Endsleigh specialise in Home Contents Insurance for people in the UK

University/library folks – Sanborn Fire Insurance Maps

Tips & Tools


Apparently, because I’m on a University campus I have free access to this online tool while others do not. That seems unfair and somewhat silly, but my guess is that most public libraries would have access to this site as well. Or, you might be able to find other online resources – ones that are accessible to all! If you do, let me know and I’ll post them here.


Gary, over at This Old Crack House, set me off on a very productive Google search that I thought I’d share with all of you.

He suggested looking up the Sanborn Fire Insurance maps, available online and at various libraries. A quick search turned up great results online – no trip to the library necessary. (Though our library is beautiful, and I never mind visiting.)

Below is a link to an online version where I found detailed maps of Canastota dating back to March 1890!

Comments, Thoughts, and Feedback

jm had this to say on 03.14.05:

How cool! One quick question…how did you access the online maps? When I go to the site, it asks for a login and password. The FAQ explains that access is limited to subscribing institutions…

mindy had this to say on 03.14.05:

Hmm – it doesn’t prompt me for a login at all. I wonder if maybe I have special access privelages because I am on a University campus? I’ll try it from home tonight and check on this. If so, get to a University computer lab, cause it is sooooo very worth it. The maps are fascinating.


mindy had this to say on 03.14.05:
jenne had this to say on 03.14.05:

I’m on a college campus and it won’t work for me
I’ll have to look around and see if there’s a way around it! :)

Nathan had this to say on 03.14.05:

Sanborn is th4e critical basic tool for architects and developers in site planning. You’re using what the pros use!
God, those things rock, but I no longer have access. Most major metro libraries have paper versions, but that’s a bit of a pain.
What’s a Typekey ID and how do I get one?

Gary had this to say on 03.14.05:

Glad I could be of help! Now for the $64,000 question. Did you find YOUR house? If so, what did you learn about it?

mindy had this to say on 03.14.05:


I *might* have found our house – there is one listed on our street that has a bay window drawn onto it, which we have. So this might be it! I’m not sure though, have to look at the maps a little closer. BTW, I tried to comment on your site but it wasn’t working. Great resource though, thanks so much for bringing it to our attention!

Nathan – You can get a typekey ID here:

Once you have a key, and I approve you, your comments will be automatically posted. Right now, I have to approve each one by hand to keep spam out of the blog.

Geri had this to say on 03.14.05:

I was not able to access the maps, either. There was a message when I tried the link provided above, that said “your library subscribes to the above states.” My screen said that nothing could be found. So it could be that SU subscribes since they have a school of architecture. Dang!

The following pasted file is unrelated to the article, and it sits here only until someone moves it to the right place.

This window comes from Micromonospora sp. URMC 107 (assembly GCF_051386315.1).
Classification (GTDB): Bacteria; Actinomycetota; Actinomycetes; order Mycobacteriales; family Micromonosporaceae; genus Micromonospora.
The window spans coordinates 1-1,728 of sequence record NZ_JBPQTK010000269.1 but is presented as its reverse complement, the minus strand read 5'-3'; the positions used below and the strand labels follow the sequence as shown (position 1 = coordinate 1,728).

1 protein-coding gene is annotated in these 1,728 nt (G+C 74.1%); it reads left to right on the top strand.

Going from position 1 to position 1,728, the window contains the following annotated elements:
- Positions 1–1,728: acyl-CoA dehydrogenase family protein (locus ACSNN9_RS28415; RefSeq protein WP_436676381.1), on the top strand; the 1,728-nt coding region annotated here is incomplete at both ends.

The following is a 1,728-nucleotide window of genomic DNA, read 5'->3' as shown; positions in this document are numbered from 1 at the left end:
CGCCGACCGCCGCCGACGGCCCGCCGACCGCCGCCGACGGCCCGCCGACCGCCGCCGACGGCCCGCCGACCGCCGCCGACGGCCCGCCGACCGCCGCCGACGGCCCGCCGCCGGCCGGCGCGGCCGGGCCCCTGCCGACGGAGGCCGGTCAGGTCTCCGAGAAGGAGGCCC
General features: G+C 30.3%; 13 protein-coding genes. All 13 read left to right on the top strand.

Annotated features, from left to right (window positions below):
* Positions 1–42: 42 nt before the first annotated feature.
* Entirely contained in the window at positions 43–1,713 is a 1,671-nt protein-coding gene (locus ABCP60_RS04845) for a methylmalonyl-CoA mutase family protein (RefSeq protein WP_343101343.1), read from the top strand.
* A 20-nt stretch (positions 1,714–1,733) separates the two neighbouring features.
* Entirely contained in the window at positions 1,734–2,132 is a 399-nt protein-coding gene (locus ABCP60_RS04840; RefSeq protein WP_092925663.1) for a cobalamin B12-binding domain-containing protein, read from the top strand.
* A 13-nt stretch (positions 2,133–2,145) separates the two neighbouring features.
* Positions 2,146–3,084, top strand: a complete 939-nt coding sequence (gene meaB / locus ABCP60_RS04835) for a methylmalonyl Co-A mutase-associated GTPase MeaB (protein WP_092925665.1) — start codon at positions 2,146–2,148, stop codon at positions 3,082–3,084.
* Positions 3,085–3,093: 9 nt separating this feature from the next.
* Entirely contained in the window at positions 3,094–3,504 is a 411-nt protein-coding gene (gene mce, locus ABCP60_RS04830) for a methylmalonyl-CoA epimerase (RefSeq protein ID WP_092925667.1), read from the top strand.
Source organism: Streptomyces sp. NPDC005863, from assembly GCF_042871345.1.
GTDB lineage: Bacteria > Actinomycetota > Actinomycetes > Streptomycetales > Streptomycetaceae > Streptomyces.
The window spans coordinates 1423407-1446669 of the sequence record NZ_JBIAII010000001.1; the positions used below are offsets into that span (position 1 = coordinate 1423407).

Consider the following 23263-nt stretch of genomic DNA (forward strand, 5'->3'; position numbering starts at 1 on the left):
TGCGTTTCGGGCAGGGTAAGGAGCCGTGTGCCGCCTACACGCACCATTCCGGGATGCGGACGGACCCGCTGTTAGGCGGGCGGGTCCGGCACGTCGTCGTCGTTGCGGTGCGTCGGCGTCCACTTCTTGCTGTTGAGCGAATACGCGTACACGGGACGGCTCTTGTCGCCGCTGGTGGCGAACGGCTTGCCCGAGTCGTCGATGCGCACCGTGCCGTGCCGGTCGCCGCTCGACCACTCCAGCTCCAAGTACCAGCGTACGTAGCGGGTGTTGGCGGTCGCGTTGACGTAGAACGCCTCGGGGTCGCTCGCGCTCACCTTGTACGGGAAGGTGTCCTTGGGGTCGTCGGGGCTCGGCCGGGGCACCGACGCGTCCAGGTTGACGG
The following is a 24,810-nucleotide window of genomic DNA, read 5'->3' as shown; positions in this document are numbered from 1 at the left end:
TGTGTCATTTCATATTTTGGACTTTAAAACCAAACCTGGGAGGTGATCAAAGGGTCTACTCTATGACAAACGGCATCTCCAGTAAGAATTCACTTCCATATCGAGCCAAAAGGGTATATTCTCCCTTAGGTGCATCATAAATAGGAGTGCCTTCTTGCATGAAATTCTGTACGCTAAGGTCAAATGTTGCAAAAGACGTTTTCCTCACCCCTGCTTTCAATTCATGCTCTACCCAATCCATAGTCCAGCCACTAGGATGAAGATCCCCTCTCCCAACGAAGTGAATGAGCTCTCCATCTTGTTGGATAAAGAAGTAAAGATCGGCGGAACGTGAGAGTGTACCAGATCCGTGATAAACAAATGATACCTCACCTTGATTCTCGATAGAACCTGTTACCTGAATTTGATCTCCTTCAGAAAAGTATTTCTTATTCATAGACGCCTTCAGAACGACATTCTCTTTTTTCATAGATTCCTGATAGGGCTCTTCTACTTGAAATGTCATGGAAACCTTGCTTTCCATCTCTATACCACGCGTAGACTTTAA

Geri had this to say on 03.15.05:

I wrote to the Sanborn maps tech support folks and this is what I got back:

Dear Geri,

Thank you for contacting technical support.

Depending on how your organization has their system setup to access Sanborn Maps, you may or may not be asked for a login. You may want to check with your organization for remote access instructions as many sites have specific ways of accessing this remotely.

Also, could you please tell us the name of the organization you are accessing through, so we can properly log this issue?


Scott Kuntz
Technical Support.

So, it seems that since I’m not coming in from any organization, I might not be able to access these at all unless I go as you suggested, to an institution like SU that subscribes to the service.

Alex had this to say on 03.15.05:

Ok, so I totally hacked Sanborn Maps! Check this out. I saw that you needed a username and password, so I started to look around online. I found a website where someone posted their username and password, (hint: username is bitterroot). Then I logged in. To my surprise I got right in, but the person who’s account it was only had access to Montana and I live in Virginia. Since I am a total web geek programmer, I noticed that the javascript in the page that fired to get the city list fired when the dropdown changed. Well, this dropdown only had one option, but if there was a way to add an option to it, say “va”, then it would probably bring up the cities in VA that is has. So I wrote a little power toy for IE (a power toy is a way to run your own javascript on a page that you do not control. It can interact with the page that you are on as if you directly control it. You can use for many things, good and evil, some examples are at, and I have seen it used to change things like hidden form variables such as shipping cost or shopping cart totals, pinkie to side of mouth). Anyhow, I wrote the little thing, ran it, it added VA to the list, and then bamo, I got to see all of the fire maps of my house, july 1885, my house is not there, August 1891, my house is there and has already had its first addition built. I know it was there and people moved in by Jan 1887, so it was built soemtime between July 1885 and the end of 1886, no exact date yet. Research continues. Sorry for my long boring totally geeked out post, but I was just happy that I was able to access the site ;-) My library has all of the info, it was just nice to be able to download PDF files of the same stuff.

mindy had this to say on 03.16.05:

WOW – Alex, you are a total geek. In a good way of course! That’s an impressive workaround you developed. I went to a college full of programmers and it turned me into a computer geek too – so I always enjoy a good hack!

We love to hear from you, dear readers.

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